This still seems a little vague to me because it seems like they're mixing the two types of river crossing cards together, but the way I'm interpreting it is this:

- Only roll once
- If you roll even, continue with no penalty.
- If you roll a 1 and the card indicates instant death, that player dies and the rest of the party continues.
- Otherwise, that player loses one supply card and the party continues.

The instant death river crossing cards don't indicate that you'd lose a supply on a 3 or 5, but eh. I'm willing to play it that way, and I think it's going to come down to personal taste.

As for the Towns and Forts, I think the rules are a little clearer: only the person playing the card follows its instructions, so that player is the only one who gets the goods.


Not clear in their reply, but like you said, I'm willing to play that way too. for the forts and town cards, though, I am hesitant to play it as the player who played the card as the only one to get supplies, as, thematically, the whole wagon train is there, the whole train should restock, but I see your point. the rules do say that the cards effects for trail and calamity cards apply to the person playing the card, unless otherwise specified. It just really sucks that there is no way to restock after those few cards come through. last 25% of the game you'd be without supply cards if towns and forts come up early.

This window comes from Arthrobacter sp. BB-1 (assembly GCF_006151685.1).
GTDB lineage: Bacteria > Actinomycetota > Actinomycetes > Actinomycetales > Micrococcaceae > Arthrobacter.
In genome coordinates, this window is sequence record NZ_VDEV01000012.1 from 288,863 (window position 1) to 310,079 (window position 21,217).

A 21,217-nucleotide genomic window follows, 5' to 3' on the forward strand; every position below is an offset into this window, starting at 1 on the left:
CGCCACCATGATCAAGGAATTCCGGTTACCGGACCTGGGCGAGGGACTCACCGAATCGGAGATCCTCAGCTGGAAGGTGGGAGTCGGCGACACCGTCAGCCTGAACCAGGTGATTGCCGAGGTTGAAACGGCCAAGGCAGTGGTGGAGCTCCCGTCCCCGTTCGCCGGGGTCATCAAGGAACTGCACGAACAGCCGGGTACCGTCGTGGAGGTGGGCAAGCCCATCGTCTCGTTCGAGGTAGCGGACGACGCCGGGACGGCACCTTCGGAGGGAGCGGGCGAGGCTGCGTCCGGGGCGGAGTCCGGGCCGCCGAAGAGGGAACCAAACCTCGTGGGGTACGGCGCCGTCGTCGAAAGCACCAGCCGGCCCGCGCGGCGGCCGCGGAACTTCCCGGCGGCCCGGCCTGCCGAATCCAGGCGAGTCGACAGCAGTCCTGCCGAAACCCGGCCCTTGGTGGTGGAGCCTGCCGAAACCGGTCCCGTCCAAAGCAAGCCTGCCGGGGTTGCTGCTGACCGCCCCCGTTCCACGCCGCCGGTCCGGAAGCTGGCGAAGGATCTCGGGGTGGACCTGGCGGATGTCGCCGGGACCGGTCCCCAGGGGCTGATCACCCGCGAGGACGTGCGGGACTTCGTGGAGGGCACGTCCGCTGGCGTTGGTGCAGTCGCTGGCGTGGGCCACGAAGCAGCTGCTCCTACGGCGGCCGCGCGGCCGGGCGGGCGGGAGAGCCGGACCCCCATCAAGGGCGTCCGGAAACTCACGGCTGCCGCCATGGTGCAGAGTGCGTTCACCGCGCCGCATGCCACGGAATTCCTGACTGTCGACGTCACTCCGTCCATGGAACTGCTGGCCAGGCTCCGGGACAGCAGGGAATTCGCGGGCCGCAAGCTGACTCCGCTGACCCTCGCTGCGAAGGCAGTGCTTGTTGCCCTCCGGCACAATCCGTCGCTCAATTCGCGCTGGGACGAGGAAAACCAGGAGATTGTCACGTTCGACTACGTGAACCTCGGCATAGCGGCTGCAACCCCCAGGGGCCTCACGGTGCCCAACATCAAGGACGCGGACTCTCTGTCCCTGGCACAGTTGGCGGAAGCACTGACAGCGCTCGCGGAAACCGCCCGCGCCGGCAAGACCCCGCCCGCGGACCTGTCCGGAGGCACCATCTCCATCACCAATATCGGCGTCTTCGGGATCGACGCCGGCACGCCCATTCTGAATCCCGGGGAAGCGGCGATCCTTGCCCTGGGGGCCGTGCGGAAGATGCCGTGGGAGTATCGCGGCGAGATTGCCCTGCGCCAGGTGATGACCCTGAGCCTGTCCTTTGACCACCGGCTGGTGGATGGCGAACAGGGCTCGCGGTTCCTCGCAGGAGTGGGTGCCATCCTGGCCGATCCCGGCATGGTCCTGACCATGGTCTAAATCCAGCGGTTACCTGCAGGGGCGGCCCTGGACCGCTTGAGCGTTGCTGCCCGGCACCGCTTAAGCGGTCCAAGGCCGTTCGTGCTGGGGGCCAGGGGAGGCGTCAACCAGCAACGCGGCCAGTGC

which begs another question. You play trail cards that match previous trail card green line layout, but if you do not have one that matches, or a supply card to play, you draw and end your turn. since Town and Fort cards can have the trail meet at any location on the card, and Town and Fort cards ARE trail cards by the backing, are you locked into playing a Town or Fort as it could logically be placed anywhere on the trail, even if you just left a town or fort and don't need to restock just then?

 
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April W
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CPFace wrote:
I had exactly the same river fording question, and I contacted Pressman Toys over the weekend. This was their exact response:

Thanks for contacting us regarding your Oregon Trail game. In regards to your question, if rolling an EVEN means that you successfully forded the river, than rolling an ODD (unless it is a 1 instant death) means that you lose one supply card. You do not have to roll multiple times until you ford the river - you just have to roll once.

This still seems a little vague to me because it seems like they're mixing the two types of river crossing cards together, but the way I'm interpreting it is this:

- Only roll once
- If you roll even, continue with no penalty.
- If you roll a 1 and the card indicates instant death, that player dies and the rest of the party continues.
- Otherwise, that player loses one supply card and the party continues.

The instant death river crossing cards don't indicate that you'd lose a supply on a 3 or 5, but eh. I'm willing to play it that way, and I think it's going to come down to personal taste.

As for the Towns and Forts, I think the rules are a little clearer: only the person playing the card follows its instructions, so that player is the only one who gets the goods.

I'm glad somebody contacted them! We were confused by the river cards as well. This helps clarify at least a little.
 
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Bill Murphy